One of my objectives in the Saturday Cup of Joe has been to rebrand the Rust Belt as The Next Belt. The #NextBelt, for me, represents several levels. First, the cost of living and quality of life in Detroit makes it affordable for founders and entrepreneurs to start a company. Second, Midwest cities like Detroit, Cleveland, Pittsburgh ,Cincinnati, and Milwaukee are affordable, amazing places for first-time home buyers and Millennials alike. These cities have history and character to match their potential. Third, starting a business in the #NextBelt means something different to the community, to the city than it does in Palo Alto or Brooklyn. For Millennials that want to mean something, Detroit offers the ability to move the world. We did it once. We can do it again.
Northern Lights in Northern Michigan.
Millennials: For longer than the Saturday Cup of Joe, we have been reading articles about Millennials delaying their homebuying until other life events like career and marriage have been completed. When is homeownership something that is delayed? When does it become a trend that young people are not buying homes at all?
If Millennials are “changing the homebuying process” or demanding more tools and tricks, how will we know? What will indicate a change versus a trend?
Speaking of Millennials, I wrote a few months ago about how easy it is to forget that professional athletes are still Millennials too. Kevin Durant had decided to leave the Golden State Warriors for the Brooklyn Nets. Apparently, KD wanted to be closer to NY and closer to business deals…closer to experiences. Just last week, Andrew Luck, the QB of the Indianapolis Colts, retired at age 29.
Similarly, it can be difficult to remember that political figures — Jared Kushner, Mohammed Bin Salman, Kim Jong-un and Mark Zuckerberg are Millennials. Yet Millennials are changing the world. Literally and figuratively.
Ambition is good. Ego is dangerous. The threat of ego looms in leadership writing and business books. Why? According to Harvard Business Review, “ego makes us susceptible to manipulation; it narrows our field of vision; and it corrupts our behavior, often causing us to act against our values.” Perhaps that’s the clearest distillation of the threat of ego. It changes your judgment without your realizing it.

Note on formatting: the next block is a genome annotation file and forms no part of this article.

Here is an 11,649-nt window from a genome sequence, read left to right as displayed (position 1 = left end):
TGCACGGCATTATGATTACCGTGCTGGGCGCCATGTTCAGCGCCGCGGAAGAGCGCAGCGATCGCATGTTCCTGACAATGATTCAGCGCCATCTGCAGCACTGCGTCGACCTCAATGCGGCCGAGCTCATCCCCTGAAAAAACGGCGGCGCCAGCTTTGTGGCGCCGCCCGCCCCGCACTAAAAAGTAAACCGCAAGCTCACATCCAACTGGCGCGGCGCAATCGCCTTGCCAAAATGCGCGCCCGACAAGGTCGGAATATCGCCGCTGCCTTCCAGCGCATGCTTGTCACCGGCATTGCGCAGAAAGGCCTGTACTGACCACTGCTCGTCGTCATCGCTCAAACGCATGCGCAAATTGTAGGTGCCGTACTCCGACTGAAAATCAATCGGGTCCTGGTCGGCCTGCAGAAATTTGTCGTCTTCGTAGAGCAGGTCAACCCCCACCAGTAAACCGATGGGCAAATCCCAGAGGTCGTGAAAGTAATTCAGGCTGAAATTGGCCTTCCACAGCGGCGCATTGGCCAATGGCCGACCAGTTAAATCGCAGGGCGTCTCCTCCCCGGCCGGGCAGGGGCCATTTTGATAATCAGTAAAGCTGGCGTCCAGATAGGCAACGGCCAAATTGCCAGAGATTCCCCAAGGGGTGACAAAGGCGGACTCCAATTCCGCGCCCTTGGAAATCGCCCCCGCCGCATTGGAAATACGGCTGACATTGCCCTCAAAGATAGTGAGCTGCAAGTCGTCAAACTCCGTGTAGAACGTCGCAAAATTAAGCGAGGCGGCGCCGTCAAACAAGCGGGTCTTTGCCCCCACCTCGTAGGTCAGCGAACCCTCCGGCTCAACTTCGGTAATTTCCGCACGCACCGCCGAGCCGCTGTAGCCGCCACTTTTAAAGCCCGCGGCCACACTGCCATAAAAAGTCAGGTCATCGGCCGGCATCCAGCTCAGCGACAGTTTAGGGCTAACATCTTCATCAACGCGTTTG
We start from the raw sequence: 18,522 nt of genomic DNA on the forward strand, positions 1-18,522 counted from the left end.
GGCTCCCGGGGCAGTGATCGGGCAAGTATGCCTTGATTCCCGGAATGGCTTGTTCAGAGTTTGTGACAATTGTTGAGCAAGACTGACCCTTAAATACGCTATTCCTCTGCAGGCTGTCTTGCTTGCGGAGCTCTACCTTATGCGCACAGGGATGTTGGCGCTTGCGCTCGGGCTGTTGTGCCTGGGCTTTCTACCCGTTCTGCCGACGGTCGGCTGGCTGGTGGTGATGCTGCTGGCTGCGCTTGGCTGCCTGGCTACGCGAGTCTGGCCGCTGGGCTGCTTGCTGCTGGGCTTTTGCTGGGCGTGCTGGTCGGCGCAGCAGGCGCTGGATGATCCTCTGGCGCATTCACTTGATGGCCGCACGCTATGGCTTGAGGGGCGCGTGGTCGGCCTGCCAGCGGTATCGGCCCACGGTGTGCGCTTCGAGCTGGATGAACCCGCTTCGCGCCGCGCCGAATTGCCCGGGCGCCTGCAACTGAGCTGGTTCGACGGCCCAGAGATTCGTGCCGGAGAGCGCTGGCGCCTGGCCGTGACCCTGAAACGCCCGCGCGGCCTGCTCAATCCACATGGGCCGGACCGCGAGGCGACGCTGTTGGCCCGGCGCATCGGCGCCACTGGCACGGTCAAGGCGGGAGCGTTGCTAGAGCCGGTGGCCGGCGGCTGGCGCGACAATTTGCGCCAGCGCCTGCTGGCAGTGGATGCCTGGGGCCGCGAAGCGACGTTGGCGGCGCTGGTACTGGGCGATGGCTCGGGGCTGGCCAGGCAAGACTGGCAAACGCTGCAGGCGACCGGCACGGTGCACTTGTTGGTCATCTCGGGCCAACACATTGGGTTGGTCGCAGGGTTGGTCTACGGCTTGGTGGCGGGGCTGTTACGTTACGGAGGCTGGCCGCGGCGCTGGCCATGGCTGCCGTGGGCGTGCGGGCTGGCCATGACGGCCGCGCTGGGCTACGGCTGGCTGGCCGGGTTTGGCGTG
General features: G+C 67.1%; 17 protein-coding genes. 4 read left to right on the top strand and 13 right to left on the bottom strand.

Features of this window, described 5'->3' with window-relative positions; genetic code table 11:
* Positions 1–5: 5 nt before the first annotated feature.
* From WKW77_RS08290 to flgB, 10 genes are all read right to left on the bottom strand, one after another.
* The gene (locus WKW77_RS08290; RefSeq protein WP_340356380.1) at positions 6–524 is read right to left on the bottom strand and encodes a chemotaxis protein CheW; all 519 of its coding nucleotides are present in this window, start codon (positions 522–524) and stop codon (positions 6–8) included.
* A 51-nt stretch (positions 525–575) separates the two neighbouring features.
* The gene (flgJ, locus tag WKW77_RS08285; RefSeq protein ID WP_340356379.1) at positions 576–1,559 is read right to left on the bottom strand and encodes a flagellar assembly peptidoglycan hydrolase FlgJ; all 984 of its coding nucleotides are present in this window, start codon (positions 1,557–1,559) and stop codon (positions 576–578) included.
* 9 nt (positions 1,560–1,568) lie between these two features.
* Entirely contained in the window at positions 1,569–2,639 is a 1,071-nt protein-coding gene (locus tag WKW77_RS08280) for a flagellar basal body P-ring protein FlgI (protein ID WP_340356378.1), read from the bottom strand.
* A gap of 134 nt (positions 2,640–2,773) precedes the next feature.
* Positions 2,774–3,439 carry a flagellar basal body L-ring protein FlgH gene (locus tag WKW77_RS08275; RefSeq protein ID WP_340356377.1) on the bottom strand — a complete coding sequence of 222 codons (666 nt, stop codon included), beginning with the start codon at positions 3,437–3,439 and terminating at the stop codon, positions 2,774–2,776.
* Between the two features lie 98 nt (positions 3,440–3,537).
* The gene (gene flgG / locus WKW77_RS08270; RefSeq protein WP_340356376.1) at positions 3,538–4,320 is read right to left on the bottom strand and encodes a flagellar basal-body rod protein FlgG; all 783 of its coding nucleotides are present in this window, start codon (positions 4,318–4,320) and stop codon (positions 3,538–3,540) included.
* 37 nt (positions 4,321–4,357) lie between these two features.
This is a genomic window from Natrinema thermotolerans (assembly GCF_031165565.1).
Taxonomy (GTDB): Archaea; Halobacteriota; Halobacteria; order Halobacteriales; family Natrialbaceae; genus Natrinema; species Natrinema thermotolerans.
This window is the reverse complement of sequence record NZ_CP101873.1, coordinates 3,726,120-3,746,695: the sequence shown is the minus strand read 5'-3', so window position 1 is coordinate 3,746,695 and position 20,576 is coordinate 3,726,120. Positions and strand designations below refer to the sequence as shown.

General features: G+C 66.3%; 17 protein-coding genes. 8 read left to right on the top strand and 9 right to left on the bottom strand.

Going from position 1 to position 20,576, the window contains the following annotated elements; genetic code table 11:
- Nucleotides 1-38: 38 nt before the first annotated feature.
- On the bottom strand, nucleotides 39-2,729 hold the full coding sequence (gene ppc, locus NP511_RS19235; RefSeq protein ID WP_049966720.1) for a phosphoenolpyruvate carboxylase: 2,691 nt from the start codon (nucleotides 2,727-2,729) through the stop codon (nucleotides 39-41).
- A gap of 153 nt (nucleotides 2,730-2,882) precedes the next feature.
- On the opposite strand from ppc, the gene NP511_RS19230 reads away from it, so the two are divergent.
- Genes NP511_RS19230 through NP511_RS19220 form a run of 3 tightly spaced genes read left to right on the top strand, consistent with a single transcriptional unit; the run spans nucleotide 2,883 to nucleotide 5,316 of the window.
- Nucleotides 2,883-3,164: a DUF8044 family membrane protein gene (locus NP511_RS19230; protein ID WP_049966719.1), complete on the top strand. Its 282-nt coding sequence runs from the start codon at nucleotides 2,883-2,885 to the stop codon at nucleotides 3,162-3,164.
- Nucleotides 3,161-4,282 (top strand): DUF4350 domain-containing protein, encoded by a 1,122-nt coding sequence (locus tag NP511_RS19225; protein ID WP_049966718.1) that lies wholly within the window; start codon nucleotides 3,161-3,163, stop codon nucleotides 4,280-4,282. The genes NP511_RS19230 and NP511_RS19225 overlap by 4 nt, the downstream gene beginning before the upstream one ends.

To counter the role of ego, take an inventory of your situation. 1). Utilize only the perks that directly benefit your role, 2). Surround yourself with people who will challenge you and 3). Maintain a sense of humility and gratitude.
How do you feel about meritocracy? How do you ensure it is objective in your business? In education, it is beyond control. “In practice…meritocracy now excludes everyone outside of a narrow elite. Harvard, Princeton, Stanford, and Yale collectively enroll more students from households in the top 1 percent of the income distribution than from households in the bottom 60 percent. Legacy preferences, nepotism, and outright fraud continue to give rich applicants corrupt advantages. But the dominant causes of this skew toward wealth can be traced to meritocracy.”
If true, it creates complexity. Meritocracy cannot provide a fair opportunity for all. But it is not an excuse for failure either. What’s more, beneficiaries of meritocracy cannot trust their performance. Intensity only increases. Desire to prove one’s self becomes an obsession. For instance, top law firms now require 2,400 billable hours (or more) a year. 2,400 hours means working 8 am to 8 pm six days a week.
The meritocracy distorts both sides of the workforce. The overlooked and the beneficiary.
The real question is how to overcome it?
“You can’t use up creativity. The more you use the more you have.” — Maya Angelou
Bonus Content: Fraud taken to a whole new level. Deepfaking celebrities in videos is one thing. Deepfaking CEOs’ voices to take advantage of employees is entirely another. How would you respond to a familiar or recognizable area code calling your phone and hearing the voice of your CEO asking for something? For money?
Continued success and continue to answer well,